State v. Capes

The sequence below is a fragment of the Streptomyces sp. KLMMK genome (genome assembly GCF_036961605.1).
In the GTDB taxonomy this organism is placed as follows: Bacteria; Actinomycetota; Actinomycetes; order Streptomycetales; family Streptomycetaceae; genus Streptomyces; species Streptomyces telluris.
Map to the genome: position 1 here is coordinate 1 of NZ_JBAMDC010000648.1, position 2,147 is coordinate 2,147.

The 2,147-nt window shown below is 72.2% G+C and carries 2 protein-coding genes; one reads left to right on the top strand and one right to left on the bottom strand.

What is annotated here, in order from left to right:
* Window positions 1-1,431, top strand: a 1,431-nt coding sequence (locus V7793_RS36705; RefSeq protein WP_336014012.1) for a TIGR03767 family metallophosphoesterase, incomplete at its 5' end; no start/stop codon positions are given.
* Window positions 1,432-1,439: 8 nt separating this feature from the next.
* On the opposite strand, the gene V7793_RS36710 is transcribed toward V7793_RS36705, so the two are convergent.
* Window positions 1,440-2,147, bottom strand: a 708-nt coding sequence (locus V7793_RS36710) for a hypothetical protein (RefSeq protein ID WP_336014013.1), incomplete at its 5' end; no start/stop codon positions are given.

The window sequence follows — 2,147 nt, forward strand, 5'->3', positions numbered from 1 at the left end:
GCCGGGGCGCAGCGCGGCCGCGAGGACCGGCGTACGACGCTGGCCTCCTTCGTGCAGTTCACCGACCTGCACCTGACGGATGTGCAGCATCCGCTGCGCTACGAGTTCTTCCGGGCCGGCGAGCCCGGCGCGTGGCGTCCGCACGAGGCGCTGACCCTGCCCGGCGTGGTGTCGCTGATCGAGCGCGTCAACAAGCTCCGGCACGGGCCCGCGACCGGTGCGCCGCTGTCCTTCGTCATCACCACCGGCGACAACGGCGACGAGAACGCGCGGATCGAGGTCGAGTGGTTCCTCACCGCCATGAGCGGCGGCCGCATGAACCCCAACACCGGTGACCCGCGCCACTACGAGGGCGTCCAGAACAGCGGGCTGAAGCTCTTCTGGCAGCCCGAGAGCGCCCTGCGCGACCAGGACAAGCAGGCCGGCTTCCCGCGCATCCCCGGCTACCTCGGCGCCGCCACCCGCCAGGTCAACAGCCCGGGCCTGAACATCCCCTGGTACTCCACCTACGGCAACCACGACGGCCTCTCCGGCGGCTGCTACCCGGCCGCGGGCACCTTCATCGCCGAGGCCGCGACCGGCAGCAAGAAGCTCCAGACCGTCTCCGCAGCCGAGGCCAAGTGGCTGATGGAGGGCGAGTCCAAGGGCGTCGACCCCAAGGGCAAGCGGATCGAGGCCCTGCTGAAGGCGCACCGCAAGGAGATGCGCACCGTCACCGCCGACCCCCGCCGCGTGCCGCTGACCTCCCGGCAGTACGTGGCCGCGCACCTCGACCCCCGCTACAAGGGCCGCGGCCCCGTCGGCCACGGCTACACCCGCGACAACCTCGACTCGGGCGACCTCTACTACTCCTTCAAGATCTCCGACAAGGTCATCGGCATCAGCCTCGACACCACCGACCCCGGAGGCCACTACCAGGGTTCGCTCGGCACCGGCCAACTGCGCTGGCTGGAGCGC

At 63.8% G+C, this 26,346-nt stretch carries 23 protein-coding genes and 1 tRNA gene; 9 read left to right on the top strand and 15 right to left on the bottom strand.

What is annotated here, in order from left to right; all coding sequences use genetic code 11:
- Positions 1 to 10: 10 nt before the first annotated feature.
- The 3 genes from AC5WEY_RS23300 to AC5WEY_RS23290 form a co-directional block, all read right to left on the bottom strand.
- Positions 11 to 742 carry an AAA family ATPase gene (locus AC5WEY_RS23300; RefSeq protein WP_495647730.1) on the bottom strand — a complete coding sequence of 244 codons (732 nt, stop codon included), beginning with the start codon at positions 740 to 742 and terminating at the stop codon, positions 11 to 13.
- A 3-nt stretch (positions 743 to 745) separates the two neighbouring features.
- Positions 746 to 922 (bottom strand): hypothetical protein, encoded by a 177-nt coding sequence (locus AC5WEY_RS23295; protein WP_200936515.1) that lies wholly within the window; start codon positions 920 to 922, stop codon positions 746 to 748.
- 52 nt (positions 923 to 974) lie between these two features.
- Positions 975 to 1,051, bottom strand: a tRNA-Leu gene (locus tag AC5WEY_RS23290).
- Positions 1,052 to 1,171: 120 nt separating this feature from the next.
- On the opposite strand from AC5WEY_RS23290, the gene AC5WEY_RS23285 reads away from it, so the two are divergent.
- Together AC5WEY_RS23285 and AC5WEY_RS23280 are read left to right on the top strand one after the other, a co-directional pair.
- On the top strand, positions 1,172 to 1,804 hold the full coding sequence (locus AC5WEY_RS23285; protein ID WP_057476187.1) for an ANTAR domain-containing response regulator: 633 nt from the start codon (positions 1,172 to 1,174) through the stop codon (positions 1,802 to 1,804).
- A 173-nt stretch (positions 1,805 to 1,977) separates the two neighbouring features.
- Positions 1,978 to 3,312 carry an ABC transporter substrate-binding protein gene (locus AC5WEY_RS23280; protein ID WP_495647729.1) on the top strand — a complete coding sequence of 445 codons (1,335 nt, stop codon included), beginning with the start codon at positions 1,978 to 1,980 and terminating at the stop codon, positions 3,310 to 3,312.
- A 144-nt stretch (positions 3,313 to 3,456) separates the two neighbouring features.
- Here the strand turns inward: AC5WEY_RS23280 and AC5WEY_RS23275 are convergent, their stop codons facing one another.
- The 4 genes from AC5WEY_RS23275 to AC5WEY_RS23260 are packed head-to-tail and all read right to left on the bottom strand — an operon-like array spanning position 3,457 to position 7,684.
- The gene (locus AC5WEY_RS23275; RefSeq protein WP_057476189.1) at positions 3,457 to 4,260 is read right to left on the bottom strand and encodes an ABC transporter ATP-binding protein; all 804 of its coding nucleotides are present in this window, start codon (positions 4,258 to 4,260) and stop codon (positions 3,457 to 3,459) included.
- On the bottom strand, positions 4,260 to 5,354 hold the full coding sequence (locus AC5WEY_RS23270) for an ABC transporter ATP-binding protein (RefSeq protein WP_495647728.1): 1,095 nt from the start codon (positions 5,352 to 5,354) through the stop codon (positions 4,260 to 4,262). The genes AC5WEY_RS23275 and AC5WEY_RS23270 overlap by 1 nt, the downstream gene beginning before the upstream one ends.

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February 4 2014 DA 12-0709 IN THE SUPREME COURT OF THE STATE OF MONTANA 2014 MT 31N STATE OF MONTANA, Plaintiff and Appellee, v. JUSTIN PATRICK CAPES, Defendant and Appellant. APPEAL FROM: District Court of the Seventh Judicial District, In and For the County of Dawson, Cause No. DC 11-033 Honorable Richard A. Simonton, Presiding Judge COUNSEL OF RECORD: For Appellant: Wade Zolynski, Chief Appellate Defender; Kristen L. Larson, Assistant Appellate Defender; Helena, Montana For Appellee: Timothy C. Fox, Montana Attorney General; Micheal S. Wellenstein, David Ole Olson, Assistant Attorneys General; Helena, Montana Olivia Norlin-Rieger, Dawson County Attorney; Helena, Montana Submitted on Briefs: January 15, 2014 Decided: February 4, 2014 Filed: __________________________________________ Clerk Justice Patricia Cotter delivered the Opinion of the Court. ¶1 Pursuant to Section I, Paragraph 3(d), Montana Supreme Court Internal Operating Rules, this case is decided by memorandum opinion and shall not be cited and does not serve as precedent. Its case title, cause number, and disposition shall be included in this Court s quarterly list of noncitable cases published in the Pacific Reporter and Montana Reports. ¶2 Justin Patrick Capes appeals the order of the Montana Seventh Judicial District Court designating him a Level III sexual offender, and also challenges certain conditions of his written sentence. We affirm in part and remand in part. ¶3 In 2004, when Capes was 24 years old, he had sexual intercourse with a 14-year-old female. He was charged with felony sexual intercourse without consent and, following a psychosexual evaluation performed by Michael D. Sullivan, was designated a Level I sexual offender. In November 2005 Capes was sentenced to the Department of Corrections for six years, with four years suspended. While incarcerated Capes underwent sexual offender treatment. He completed his time in custody in February 2007. ¶4 In June 2011, the State charged Capes with two counts of sexual abuse of children based upon Capes possession and distribution of images of children engaged in sexual conduct. Subsequently, Capes entered into a plea agreement and the State amended its Information, charging Capes with a single count of distributing child pornography, in violation of § 45-5-625(1)(d), MCA (2009). Capes underwent a second psychosexual 2 evaluation by Sullivan. Sullivan concluded that Capes was most appropriately conceptualized as a High Risk or Level III Sexual Offender. Sullivan premised his conclusion, in part, upon the fact that the instant offense occurred while Capes was serving the remainder of his 2005 suspended sentence, was within five years of his release from his previous sexual charge, and took place while Capes was participating in out-patient sexual offender treatment. ¶5 The District Court conducted a sentencing hearing on September 10, 2012, at which Sullivan testified as an expert regarding Capes evaluation results, including emotional and psychological functioning, sexual history and interests, and various personality deficits. Sullivan stated that he believed Capes satisfied the definition of a sexually violent predator and that Capes was a pedophile. Additionally, Wally Peter, the probation/parole officer who submitted the pre-sentencing investigation report on Capes to the District Court, testified and concurred with Sullivan s designation opinion. At the conclusion of the sentencing hearing and in accordance with the plea agreement, the District Court sentenced Capes to 100 years in Montana State Prison with 85 years suspended, with a 15-year parole restriction, and imposed specific probation conditions. The District Court also designated Capes a Level III sexual offender. Capes appeals this designation and certain probation conditions contained in his written sentence but not in the court s oral pronouncement of sentence. ¶6 A district court exercises considerable discretion in designating a sex offender level pursuant to § 46-23-509(3), MCA. We therefore review the court s designation for an abuse of discretion. State v. Hill, 2009 MT 134, ¶ 22, 350 Mont. 296, 207 P.3d 307. 3 The test for an abuse of discretion is whether the trial court acted arbitrarily, without employment of conscientious judgment, or exceeded the bounds of reason resulting in substantial injustice. In re C.D.H. 2009 MT 8, ¶ 21, 349 Mont. 1, 201 P.3d 126. ¶7 The District Court had ample evidence from Sullivan and Peter to support designating Capes a Level III offender, and Capes has failed to show that the court abused its discretion. We therefore affirm the court s tier designation. ¶8 Capes argues, and the State concurs, that the District Court erred in including various costs and fees in Capes written sentence and judgment that were not included in the oral pronouncement of Capes sentence. It is well-established that the oral pronouncement of a criminal sentence in the presence of the defendant is the legally effective sentence and valid, final judgment and that the written judgment is merely evidence of the oral sentence. State v. Johnson, 2000 MT 290, ¶ 15, 302 Mont. 265, 14 P.3d 480 (citations omitted). We therefore remand this matter to the District Court to strike sentencing condition m.7 from Capes written sentence and judgment. Additionally, the District Court assured Capes he would receive credit for time served while awaiting his sentencing hearing. Such credit was not reflected in Capes written sentence and judgment. On remand, the court is also instructed to ensure that Capes sentence is credited for the four days he served prior to sentencing. ¶9 We have determined to decide this case pursuant to Section I, Paragraph 3(d) of our Internal Operating Rules, which provides for noncitable memorandum opinions. The sexual offender designation is a matter of judicial discretion and there clearly was not an abuse of discretion. 4 ¶10 We affirm in part and remand in part. /S/ PATRICIA COTTER We concur: /S/ BETH BAKER /S/ LAURIE McKINNON /S/ MICHAEL E WHEAT /S/ JIM RICE 5